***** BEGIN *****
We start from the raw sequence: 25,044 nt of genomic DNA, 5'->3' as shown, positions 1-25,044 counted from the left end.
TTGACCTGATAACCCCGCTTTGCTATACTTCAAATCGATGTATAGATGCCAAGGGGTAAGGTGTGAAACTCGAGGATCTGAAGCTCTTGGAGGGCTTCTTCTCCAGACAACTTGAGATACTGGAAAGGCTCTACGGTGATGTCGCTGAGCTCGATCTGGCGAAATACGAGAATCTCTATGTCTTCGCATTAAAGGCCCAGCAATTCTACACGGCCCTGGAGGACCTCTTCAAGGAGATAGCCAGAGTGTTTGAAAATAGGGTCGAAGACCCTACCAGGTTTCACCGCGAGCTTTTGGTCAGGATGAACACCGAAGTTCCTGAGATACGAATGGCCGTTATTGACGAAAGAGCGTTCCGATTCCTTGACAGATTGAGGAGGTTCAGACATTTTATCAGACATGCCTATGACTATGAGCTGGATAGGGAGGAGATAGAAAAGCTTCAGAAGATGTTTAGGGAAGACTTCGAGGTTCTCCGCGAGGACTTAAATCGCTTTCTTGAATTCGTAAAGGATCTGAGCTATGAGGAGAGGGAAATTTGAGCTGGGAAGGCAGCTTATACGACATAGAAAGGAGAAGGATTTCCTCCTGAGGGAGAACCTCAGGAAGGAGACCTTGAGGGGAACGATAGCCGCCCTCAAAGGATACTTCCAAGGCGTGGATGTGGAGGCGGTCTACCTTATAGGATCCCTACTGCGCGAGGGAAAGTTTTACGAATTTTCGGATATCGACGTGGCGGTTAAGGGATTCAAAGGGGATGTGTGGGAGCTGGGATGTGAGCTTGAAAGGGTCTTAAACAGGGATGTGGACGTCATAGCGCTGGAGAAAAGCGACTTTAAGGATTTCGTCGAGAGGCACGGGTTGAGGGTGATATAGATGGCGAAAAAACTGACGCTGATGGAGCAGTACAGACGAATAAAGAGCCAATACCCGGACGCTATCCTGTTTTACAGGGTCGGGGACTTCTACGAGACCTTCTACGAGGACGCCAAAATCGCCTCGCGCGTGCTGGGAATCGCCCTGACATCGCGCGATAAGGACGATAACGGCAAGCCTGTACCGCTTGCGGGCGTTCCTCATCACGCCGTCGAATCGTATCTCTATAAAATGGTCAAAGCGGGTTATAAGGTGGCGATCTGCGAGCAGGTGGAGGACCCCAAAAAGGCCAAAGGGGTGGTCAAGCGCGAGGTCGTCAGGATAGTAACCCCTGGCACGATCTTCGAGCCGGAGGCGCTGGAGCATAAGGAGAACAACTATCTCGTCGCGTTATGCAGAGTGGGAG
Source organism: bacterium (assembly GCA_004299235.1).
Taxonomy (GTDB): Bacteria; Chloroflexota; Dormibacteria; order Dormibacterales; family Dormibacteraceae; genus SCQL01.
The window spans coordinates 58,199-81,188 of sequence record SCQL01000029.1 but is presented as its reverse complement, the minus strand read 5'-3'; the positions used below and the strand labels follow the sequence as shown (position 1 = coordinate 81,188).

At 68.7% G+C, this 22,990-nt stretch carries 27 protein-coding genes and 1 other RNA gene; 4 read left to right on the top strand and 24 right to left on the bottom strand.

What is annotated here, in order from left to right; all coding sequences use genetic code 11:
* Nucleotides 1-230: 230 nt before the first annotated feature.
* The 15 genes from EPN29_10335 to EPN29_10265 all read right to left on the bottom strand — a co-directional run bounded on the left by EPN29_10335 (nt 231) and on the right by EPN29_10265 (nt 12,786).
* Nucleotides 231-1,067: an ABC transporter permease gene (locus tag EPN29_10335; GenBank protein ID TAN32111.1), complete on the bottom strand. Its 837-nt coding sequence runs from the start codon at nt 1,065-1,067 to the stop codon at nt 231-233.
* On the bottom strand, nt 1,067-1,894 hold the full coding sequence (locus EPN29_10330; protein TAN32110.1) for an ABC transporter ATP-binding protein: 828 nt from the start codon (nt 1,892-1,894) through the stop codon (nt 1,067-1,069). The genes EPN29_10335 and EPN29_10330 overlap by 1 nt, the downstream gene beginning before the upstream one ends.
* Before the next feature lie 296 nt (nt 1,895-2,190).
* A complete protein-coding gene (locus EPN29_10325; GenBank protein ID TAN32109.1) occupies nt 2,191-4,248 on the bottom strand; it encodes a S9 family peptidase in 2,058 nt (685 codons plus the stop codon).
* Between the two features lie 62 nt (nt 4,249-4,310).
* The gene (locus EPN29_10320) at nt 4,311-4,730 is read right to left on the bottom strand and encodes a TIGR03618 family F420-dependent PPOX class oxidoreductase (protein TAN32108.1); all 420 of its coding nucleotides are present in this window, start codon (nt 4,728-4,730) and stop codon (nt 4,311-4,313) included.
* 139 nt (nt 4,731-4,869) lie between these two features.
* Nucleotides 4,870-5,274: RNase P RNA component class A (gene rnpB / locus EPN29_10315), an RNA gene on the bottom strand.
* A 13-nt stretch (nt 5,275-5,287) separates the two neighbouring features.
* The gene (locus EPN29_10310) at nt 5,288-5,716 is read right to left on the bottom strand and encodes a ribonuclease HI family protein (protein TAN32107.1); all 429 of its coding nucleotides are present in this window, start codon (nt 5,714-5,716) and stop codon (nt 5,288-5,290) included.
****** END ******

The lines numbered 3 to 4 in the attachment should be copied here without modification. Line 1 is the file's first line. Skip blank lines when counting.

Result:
Source organism: bacterium (assembly GCA_004299235.1).
Taxonomy (GTDB): Bacteria; Chloroflexota; Dormibacteria; order Dormibacterales; family Dormibacteraceae; genus SCQL01.